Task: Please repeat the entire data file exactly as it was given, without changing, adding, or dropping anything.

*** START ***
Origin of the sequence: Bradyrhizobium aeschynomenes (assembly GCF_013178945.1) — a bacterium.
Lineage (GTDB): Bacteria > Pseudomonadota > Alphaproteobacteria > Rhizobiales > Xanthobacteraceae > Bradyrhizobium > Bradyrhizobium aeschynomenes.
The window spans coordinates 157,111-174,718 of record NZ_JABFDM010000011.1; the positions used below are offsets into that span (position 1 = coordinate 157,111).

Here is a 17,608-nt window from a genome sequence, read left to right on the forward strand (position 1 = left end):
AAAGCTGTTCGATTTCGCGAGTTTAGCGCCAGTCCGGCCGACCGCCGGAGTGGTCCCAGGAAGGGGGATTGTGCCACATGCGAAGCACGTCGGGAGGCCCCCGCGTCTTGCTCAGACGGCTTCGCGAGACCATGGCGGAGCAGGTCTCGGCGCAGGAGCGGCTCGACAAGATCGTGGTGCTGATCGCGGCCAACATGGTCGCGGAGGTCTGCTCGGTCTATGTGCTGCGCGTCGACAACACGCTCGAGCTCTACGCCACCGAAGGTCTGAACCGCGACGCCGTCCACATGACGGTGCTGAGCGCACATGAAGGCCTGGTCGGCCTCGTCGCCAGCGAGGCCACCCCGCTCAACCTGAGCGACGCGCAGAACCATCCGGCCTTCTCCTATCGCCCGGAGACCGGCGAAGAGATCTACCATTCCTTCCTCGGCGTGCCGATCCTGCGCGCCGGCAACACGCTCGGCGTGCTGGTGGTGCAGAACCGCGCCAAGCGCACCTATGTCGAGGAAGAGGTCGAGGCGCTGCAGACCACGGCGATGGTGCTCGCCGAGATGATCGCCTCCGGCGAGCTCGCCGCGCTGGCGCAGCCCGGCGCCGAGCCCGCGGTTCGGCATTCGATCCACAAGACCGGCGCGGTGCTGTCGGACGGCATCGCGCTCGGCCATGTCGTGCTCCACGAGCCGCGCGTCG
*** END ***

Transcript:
Origin of the sequence: Bradyrhizobium aeschynomenes (assembly GCF_013178945.1) — a bacterium.
Lineage (GTDB): Bacteria > Pseudomonadota > Alphaproteobacteria > Rhizobiales > Xanthobacteraceae > Bradyrhizobium > Bradyrhizobium aeschynomenes.
The window spans coordinates 157,111-174,718 of record NZ_JABFDM010000011.1; the positions used below are offsets into that span (position 1 = coordinate 157,111).

Here is a 17,608-nt window from a genome sequence, read left to right on the forward strand (position 1 = left end):
AAAGCTGTTCGATTTCGCGAGTTTAGCGCCAGTCCGGCCGACCGCCGGAGTGGTCCCAGGAAGGGGGATTGTGCCACATGCGAAGCACGTCGGGAGGCCCCCGCGTCTTGCTCAGACGGCTTCGCGAGACCATGGCGGAGCAGGTCTCGGCGCAGGAGCGGCTCGACAAGATCGTGGTGCTGATCGCGGCCAACATGGTCGCGGAGGTCTGCTCGGTCTATGTGCTGCGCGTCGACAACACGCTCGAGCTCTACGCCACCGAAGGTCTGAACCGCGACGCCGTCCACATGACGGTGCTGAGCGCACATGAAGGCCTGGTCGGCCTCGTCGCCAGCGAGGCCACCCCGCTCAACCTGAGCGACGCGCAGAACCATCCGGCCTTCTCCTATCGCCCGGAGACCGGCGAAGAGATCTACCATTCCTTCCTCGGCGTGCCGATCCTGCGCGCCGGCAACACGCTCGGCGTGCTGGTGGTGCAGAACCGCGCCAAGCGCACCTATGTCGAGGAAGAGGTCGAGGCGCTGCAGACCACGGCGATGGTGCTCGCCGAGATGATCGCCTCCGGCGAGCTCGCCGCGCTGGCGCAGCCCGGCGCCGAGCCCGCGGTTCGGCATTCGATCCACAAGACCGGCGCGGTGCTGTCGGACGGCATCGCGCTCGGCCATGTCGTGCTCCACGAGCCGCGCGTCG